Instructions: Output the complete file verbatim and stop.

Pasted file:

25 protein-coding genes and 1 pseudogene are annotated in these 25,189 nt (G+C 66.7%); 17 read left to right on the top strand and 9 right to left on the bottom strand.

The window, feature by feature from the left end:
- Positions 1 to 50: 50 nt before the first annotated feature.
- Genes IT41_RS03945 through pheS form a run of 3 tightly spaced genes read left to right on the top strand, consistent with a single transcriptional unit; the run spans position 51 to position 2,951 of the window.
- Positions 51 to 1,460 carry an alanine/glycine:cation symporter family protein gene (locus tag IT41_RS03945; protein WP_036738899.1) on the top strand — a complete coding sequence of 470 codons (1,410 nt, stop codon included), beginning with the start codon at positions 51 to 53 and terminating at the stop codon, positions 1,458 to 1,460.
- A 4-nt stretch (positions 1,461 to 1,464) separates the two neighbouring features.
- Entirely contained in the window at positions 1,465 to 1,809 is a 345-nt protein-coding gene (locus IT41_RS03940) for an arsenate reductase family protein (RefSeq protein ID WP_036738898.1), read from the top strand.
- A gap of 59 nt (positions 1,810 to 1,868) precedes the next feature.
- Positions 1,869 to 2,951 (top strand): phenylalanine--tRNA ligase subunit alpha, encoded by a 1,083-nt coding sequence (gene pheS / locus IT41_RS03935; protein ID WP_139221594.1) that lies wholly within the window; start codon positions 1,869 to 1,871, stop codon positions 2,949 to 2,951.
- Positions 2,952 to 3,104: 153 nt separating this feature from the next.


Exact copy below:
25 protein-coding genes and 1 pseudogene are annotated in these 25,189 nt (G+C 66.7%); 17 read left to right on the top strand and 9 right to left on the bottom strand.

The window, feature by feature from the left end:
- Positions 1 to 50: 50 nt before the first annotated feature.
- Genes IT41_RS03945 through pheS form a run of 3 tightly spaced genes read left to right on the top strand, consistent with a single transcriptional unit; the run spans position 51 to position 2,951 of the window.
- Positions 51 to 1,460 carry an alanine/glycine:cation symporter family protein gene (locus tag IT41_RS03945; protein WP_036738899.1) on the top strand — a complete coding sequence of 470 codons (1,410 nt, stop codon included), beginning with the start codon at positions 51 to 53 and terminating at the stop codon, positions 1,458 to 1,460.
- A 4-nt stretch (positions 1,461 to 1,464) separates the two neighbouring features.
- Entirely contained in the window at positions 1,465 to 1,809 is a 345-nt protein-coding gene (locus IT41_RS03940) for an arsenate reductase family protein (RefSeq protein ID WP_036738898.1), read from the top strand.
- A gap of 59 nt (positions 1,810 to 1,868) precedes the next feature.
- Positions 1,869 to 2,951 (top strand): phenylalanine--tRNA ligase subunit alpha, encoded by a 1,083-nt coding sequence (gene pheS / locus IT41_RS03935; protein ID WP_139221594.1) that lies wholly within the window; start codon positions 1,869 to 1,871, stop codon positions 2,949 to 2,951.
- Positions 2,952 to 3,104: 153 nt separating this feature from the next.